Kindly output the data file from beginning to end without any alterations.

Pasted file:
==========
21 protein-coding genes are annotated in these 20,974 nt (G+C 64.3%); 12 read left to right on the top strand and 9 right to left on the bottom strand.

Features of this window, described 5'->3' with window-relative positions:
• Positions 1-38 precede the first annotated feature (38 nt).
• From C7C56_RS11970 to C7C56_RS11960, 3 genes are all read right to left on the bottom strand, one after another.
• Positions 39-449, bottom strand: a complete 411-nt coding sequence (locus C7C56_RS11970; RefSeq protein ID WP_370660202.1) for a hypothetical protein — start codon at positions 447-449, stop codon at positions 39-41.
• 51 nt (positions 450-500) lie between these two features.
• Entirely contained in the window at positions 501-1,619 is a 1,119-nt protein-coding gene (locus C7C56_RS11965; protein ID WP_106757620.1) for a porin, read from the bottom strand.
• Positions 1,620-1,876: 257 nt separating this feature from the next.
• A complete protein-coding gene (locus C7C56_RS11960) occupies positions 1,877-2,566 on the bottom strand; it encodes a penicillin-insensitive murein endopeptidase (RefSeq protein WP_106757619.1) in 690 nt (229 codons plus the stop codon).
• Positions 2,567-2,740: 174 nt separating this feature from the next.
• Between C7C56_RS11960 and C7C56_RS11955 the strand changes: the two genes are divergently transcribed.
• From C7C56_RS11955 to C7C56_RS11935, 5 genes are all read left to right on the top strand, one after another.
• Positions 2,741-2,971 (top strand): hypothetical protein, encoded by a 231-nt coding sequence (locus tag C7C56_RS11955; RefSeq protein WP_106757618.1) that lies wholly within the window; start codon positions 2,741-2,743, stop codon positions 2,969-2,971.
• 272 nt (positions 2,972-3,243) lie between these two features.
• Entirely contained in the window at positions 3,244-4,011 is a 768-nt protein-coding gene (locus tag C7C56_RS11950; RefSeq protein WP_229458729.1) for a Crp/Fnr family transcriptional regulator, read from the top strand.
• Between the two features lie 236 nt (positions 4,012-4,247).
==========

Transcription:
21 protein-coding genes are annotated in these 20,974 nt (G+C 64.3%); 12 read left to right on the top strand and 9 right to left on the bottom strand.

Features of this window, described 5'->3' with window-relative positions:
• Positions 1-38 precede the first annotated feature (38 nt).
• From C7C56_RS11970 to C7C56_RS11960, 3 genes are all read right to left on the bottom strand, one after another.
• Positions 39-449, bottom strand: a complete 411-nt coding sequence (locus C7C56_RS11970; RefSeq protein ID WP_370660202.1) for a hypothetical protein — start codon at positions 447-449, stop codon at positions 39-41.
• 51 nt (positions 450-500) lie between these two features.
• Entirely contained in the window at positions 501-1,619 is a 1,119-nt protein-coding gene (locus C7C56_RS11965; protein ID WP_106757620.1) for a porin, read from the bottom strand.
• Positions 1,620-1,876: 257 nt separating this feature from the next.
• A complete protein-coding gene (locus C7C56_RS11960) occupies positions 1,877-2,566 on the bottom strand; it encodes a penicillin-insensitive murein endopeptidase (RefSeq protein WP_106757619.1) in 690 nt (229 codons plus the stop codon).
• Positions 2,567-2,740: 174 nt separating this feature from the next.
• Between C7C56_RS11960 and C7C56_RS11955 the strand changes: the two genes are divergently transcribed.
• From C7C56_RS11955 to C7C56_RS11935, 5 genes are all read left to right on the top strand, one after another.
• Positions 2,741-2,971 (top strand): hypothetical protein, encoded by a 231-nt coding sequence (locus tag C7C56_RS11955; RefSeq protein WP_106757618.1) that lies wholly within the window; start codon positions 2,741-2,743, stop codon positions 2,969-2,971.
• 272 nt (positions 2,972-3,243) lie between these two features.
• Entirely contained in the window at positions 3,244-4,011 is a 768-nt protein-coding gene (locus tag C7C56_RS11950; RefSeq protein WP_229458729.1) for a Crp/Fnr family transcriptional regulator, read from the top strand.
• Between the two features lie 236 nt (positions 4,012-4,247).